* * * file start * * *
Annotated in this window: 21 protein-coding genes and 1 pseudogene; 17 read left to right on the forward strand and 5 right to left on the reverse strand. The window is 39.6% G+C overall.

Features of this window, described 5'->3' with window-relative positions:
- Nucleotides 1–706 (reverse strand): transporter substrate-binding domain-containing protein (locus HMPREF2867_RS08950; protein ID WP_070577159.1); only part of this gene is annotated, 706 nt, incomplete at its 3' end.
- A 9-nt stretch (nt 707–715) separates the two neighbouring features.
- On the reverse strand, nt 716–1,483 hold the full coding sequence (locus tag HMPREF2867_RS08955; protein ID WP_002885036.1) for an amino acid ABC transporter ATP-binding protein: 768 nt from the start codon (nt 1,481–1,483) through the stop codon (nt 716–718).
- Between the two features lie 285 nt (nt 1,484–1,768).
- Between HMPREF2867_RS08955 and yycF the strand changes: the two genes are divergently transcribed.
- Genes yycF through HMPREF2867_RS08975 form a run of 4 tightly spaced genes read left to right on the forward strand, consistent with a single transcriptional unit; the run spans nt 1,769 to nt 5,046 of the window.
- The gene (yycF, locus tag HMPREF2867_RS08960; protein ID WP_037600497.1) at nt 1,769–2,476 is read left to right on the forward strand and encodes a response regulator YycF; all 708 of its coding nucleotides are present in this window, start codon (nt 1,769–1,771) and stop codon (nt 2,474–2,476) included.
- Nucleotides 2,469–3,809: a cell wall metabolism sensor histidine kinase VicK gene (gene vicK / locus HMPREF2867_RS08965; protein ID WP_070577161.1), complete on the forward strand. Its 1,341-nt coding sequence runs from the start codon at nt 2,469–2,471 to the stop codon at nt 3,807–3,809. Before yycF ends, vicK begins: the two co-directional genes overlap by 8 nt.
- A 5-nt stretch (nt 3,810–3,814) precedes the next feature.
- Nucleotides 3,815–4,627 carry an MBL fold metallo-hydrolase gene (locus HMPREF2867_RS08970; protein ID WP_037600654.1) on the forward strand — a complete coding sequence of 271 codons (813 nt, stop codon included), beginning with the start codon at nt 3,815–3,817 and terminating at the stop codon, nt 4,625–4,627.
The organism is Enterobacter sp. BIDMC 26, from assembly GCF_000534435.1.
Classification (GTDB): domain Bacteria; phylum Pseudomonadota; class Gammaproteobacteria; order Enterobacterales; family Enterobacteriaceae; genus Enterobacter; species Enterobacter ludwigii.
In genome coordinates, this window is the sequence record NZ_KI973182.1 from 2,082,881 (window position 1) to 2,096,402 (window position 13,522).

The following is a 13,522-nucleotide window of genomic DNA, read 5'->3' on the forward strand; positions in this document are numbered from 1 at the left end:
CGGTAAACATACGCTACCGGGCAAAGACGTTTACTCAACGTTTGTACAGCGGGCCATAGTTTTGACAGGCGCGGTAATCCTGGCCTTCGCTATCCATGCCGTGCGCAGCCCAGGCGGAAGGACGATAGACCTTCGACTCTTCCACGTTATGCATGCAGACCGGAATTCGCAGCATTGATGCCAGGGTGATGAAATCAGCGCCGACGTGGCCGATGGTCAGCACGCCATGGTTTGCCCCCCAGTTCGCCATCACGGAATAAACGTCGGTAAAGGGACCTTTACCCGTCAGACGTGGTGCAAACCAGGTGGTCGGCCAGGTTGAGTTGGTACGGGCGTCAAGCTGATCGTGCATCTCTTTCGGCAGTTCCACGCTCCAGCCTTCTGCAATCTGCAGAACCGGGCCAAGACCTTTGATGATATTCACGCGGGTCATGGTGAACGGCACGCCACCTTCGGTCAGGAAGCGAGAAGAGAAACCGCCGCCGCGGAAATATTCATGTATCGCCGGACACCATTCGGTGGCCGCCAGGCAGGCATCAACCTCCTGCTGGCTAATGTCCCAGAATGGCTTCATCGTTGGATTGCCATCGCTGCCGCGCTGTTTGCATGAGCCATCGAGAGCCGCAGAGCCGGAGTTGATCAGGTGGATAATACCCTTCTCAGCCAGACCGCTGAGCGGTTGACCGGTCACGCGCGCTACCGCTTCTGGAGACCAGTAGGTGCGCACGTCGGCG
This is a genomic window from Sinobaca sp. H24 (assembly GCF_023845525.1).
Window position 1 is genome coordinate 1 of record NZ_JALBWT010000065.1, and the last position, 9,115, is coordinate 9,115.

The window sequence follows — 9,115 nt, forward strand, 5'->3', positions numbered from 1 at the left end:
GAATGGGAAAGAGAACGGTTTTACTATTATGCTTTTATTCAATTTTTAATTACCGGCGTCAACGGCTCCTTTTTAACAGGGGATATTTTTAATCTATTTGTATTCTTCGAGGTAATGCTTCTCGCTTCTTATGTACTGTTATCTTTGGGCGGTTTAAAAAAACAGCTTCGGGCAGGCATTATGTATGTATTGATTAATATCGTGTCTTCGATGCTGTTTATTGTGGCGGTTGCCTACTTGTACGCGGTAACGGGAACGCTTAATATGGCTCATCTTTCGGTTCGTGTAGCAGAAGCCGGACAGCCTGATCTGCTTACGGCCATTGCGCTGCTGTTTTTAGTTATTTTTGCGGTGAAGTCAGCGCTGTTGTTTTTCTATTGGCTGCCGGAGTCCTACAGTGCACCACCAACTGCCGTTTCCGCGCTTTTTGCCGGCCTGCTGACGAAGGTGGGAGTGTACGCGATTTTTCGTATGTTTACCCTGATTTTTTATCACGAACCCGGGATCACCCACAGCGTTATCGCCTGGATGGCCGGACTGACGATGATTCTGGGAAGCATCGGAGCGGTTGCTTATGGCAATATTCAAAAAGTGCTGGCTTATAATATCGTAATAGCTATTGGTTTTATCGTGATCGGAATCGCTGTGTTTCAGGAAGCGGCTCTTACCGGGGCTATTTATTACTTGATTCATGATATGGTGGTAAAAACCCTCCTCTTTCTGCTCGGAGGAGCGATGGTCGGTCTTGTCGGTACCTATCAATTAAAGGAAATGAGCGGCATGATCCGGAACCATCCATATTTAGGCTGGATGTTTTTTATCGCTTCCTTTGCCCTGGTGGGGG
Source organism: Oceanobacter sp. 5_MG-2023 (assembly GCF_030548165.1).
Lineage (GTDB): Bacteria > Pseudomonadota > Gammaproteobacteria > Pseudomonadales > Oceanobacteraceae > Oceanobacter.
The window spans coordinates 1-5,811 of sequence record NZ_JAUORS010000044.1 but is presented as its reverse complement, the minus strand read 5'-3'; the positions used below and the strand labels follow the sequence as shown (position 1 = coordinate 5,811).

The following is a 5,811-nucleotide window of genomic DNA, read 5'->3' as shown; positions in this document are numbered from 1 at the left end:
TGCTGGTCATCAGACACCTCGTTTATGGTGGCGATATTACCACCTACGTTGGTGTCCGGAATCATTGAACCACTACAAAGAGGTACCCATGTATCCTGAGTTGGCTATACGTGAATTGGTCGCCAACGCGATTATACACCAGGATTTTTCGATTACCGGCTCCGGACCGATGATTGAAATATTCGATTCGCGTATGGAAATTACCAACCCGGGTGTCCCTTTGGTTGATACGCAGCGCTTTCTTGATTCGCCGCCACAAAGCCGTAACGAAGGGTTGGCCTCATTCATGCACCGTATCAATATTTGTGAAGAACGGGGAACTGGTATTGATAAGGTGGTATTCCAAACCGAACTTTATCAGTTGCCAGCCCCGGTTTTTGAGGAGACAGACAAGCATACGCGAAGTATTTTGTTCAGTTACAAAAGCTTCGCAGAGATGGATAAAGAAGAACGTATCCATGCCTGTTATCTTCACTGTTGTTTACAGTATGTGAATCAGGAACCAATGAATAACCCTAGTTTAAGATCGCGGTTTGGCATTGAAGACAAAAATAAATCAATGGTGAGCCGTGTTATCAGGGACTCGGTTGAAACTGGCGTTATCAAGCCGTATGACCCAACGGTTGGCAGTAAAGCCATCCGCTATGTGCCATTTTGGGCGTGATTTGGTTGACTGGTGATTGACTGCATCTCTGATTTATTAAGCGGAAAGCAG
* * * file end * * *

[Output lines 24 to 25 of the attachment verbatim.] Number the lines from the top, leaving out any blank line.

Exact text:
The window spans coordinates 1-5,811 of sequence record NZ_JAUORS010000044.1 but is presented as its reverse complement, the minus strand read 5'-3'; the positions used below and the strand labels follow the sequence as shown (position 1 = coordinate 5,811).

The following is a 5,811-nucleotide window of genomic DNA, read 5'->3' as shown; positions in this document are numbered from 1 at the left end: